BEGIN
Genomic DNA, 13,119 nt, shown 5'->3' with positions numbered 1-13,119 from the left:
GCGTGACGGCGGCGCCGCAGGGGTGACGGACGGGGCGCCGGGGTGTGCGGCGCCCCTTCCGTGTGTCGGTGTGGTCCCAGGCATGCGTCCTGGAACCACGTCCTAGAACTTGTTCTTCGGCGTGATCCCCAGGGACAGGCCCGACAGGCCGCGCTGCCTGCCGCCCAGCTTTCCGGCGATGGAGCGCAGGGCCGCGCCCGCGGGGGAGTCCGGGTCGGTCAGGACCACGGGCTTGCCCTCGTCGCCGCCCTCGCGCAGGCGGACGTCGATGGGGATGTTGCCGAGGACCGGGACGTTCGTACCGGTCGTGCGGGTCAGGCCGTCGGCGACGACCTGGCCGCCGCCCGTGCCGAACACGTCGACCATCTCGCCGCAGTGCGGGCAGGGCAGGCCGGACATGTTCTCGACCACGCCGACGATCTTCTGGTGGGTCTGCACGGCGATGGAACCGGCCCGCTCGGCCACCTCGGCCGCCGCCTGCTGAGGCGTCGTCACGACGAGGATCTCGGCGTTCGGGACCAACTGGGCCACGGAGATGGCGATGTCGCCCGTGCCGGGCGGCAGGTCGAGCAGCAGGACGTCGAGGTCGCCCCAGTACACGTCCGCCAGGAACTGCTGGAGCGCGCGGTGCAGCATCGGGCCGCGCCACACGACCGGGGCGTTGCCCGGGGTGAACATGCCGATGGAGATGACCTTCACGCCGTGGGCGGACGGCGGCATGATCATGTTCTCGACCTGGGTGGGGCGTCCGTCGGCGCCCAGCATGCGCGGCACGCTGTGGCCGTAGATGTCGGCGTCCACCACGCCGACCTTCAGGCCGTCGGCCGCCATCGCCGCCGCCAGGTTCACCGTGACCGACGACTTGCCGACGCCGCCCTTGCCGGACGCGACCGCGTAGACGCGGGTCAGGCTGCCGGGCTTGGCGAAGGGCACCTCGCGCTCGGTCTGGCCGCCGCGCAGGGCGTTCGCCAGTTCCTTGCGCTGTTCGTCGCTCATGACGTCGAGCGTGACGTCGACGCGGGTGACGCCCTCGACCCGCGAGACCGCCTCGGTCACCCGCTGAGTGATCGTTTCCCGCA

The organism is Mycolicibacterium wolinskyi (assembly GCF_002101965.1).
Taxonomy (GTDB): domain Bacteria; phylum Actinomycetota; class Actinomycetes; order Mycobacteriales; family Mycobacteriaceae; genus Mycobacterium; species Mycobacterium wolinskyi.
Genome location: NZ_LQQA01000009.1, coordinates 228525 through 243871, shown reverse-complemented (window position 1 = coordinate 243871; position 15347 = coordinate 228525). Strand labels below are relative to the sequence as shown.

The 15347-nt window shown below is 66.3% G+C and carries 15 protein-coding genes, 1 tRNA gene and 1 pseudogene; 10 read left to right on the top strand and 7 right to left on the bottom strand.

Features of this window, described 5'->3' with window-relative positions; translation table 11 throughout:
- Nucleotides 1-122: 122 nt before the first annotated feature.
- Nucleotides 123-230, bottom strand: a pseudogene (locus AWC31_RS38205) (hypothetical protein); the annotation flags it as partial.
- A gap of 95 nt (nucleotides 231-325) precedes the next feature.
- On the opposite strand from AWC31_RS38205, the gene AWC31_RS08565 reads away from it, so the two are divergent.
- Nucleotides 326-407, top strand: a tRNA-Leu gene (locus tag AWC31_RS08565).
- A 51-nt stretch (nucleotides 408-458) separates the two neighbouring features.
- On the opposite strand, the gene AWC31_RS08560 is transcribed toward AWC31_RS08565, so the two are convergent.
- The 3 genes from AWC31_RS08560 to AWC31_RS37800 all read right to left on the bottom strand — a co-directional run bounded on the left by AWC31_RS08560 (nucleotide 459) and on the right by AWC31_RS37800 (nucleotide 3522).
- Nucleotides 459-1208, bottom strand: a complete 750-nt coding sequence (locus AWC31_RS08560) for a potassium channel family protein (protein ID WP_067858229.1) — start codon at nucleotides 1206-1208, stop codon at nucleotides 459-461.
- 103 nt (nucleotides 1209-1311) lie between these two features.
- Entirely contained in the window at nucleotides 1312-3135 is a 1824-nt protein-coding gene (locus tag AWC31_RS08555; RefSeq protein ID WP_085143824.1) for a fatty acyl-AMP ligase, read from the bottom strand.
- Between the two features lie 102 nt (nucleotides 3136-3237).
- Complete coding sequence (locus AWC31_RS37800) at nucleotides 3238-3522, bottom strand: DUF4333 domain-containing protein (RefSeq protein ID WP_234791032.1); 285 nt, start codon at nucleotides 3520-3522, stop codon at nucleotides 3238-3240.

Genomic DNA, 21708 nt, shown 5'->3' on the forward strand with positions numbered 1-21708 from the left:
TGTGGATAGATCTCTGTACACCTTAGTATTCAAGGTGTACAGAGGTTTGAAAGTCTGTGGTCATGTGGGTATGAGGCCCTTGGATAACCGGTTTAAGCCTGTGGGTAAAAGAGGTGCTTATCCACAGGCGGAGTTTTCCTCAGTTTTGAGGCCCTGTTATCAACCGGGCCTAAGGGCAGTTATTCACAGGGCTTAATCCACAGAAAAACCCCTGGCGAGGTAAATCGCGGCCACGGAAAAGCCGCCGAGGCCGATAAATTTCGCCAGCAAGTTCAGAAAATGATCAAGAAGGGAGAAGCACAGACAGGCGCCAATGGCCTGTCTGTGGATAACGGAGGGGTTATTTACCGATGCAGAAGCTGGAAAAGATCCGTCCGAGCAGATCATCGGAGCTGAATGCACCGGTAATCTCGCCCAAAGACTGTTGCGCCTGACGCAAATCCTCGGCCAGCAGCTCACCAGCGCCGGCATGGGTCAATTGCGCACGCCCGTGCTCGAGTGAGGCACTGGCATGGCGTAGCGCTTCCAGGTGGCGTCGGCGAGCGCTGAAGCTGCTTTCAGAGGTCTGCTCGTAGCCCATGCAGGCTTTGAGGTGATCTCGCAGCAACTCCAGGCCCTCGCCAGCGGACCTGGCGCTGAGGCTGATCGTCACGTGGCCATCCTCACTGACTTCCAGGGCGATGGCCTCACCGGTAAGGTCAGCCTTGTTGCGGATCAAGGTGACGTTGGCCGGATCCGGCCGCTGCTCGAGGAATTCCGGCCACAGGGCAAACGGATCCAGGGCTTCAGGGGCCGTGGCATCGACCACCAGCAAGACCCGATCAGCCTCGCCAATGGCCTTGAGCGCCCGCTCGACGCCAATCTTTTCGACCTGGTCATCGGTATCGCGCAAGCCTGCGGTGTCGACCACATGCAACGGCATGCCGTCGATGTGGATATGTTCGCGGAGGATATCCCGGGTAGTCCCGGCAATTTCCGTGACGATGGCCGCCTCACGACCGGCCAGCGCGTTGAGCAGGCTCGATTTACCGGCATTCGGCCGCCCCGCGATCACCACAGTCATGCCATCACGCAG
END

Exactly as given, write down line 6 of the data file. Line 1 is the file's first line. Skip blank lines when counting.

The 15347-nt window shown below is 66.3% G+C and carries 15 protein-coding genes, 1 tRNA gene and 1 pseudogene; 10 read left to right on the top strand and 7 right to left on the bottom strand.